WASHINGTON (Reuters) - Republicans urged President Barack Obama on Thursday to roll back “Buy American” provisions of this year’s economic stimulus package that they said were delaying public works projects and costing American jobs.
“Clearly these provisions are creating problems for our domestic companies and employees that must be addressed,” Representative Wally Herger said at a “roundtable” Republicans organized to hear industry concerns about the measure.
Representative Kevin Brady urged the White House to exempt state, county and city governments from the Buy American requirement “so that we can get those dollars working, create these jobs, get these projects in place and move this economy.”
The Republicans said they held their event because Democratic leaders of the House of Representatives Ways and Means Committee refused to hold a hearing on the issue.
The Buy American provision included in the $787 billion economic stimulus act requires all public works projects funded by the bill use only U.S.-made goods.
As a result, many local jurisdictions receiving Recovery Act funds are faced with ensuring that their projects comply with the Buy American mandate.
That’s not as simple as it sounds because many products contain components from around the world.
The Buy American mandate has “had a devastating impact on municipal procurement and especially in the U.S. water and wastewater market,” said Dawn Kristof Champney, president of the Water and Wastewater Equipment Manufacturers Association.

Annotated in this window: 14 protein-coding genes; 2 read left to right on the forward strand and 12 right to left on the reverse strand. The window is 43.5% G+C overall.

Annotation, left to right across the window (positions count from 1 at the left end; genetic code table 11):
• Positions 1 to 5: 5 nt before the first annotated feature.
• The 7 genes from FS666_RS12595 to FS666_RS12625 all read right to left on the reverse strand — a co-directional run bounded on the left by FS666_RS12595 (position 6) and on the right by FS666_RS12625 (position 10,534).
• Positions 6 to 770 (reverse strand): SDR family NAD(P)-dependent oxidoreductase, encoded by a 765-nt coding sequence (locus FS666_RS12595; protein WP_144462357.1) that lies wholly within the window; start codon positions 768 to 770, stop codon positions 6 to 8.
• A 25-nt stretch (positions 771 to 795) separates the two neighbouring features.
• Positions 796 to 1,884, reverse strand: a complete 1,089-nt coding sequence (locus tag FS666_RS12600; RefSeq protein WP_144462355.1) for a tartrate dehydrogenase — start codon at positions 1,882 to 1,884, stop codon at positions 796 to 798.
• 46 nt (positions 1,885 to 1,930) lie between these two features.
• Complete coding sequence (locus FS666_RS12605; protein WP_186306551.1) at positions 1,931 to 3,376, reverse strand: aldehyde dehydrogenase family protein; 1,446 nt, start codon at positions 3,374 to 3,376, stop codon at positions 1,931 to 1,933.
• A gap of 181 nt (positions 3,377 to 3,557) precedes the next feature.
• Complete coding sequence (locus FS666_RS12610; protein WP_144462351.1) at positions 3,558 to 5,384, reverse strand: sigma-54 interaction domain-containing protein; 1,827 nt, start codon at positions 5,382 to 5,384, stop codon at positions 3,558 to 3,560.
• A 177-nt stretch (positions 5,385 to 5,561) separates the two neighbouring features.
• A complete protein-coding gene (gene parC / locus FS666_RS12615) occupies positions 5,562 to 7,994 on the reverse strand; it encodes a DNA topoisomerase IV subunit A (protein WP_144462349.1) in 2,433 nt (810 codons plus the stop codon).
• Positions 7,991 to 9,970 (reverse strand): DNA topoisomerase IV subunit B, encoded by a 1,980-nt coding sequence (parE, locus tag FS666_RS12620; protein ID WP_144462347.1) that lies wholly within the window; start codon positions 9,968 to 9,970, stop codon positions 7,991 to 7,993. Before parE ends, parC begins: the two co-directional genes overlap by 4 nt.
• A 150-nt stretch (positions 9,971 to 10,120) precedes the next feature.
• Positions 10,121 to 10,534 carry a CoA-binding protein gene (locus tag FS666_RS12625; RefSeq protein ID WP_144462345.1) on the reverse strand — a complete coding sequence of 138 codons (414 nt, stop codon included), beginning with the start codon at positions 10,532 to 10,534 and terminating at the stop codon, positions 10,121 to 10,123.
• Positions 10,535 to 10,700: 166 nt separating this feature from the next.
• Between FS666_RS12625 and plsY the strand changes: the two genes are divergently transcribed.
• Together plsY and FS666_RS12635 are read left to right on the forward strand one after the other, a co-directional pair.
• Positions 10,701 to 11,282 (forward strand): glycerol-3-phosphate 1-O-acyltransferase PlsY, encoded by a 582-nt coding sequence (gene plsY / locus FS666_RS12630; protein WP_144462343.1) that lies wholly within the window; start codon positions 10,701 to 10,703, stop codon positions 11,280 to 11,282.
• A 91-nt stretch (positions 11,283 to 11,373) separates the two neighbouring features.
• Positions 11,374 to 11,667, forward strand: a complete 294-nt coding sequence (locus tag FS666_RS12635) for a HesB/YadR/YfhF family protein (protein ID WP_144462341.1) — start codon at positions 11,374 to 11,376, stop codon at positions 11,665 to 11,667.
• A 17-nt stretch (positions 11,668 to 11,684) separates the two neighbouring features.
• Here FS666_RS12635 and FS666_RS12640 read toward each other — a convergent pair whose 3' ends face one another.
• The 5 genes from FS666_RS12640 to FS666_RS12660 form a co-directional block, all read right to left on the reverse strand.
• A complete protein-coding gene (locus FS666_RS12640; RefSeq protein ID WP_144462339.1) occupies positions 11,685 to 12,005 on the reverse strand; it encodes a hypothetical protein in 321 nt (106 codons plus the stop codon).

Communities that had projects ready to go have had to go back to the drawing board, she said.
Tom Pokorsky, president of Aquarius Technologies, estimated the number of water and wastewater projects in the United States was down about 30 percent this year, the worst he has seen in his three decades in the business.
“I think it’s because, in fact I know it’s because projects were delayed awaiting stimulus money and then they were delayed awaiting interpretation of the rules for Buy American, which still aren’t complete,” Pokorsky said.
It will be at least a few more weeks before the White House budget office finishes drafting final rules for the Buy American provisions, a spokesman for the office said.
Groups calling for changes in the Buy American provisions include the U.S. Chamber of Commerce and the Emergency Committee for American Trade, which together represents most of the biggest U.S. companies.
They said they feared other countries would retaliate by passing their own “buy domestic” provisions, as Canadian cities are threatening to do because their firms are being shut out of U.S. stimulus projects.
“What we’re seeing now is that Buy American rules aren’t creating American jobs, they’re destroying them ... Government officials at all levels are confused by what is required to be in compliance with the Buy American mandate,” said John Murphy, a vice president at the U.S. Chamber of Commerce.
Reporting by Doug Palmer; Editing by Eric Beech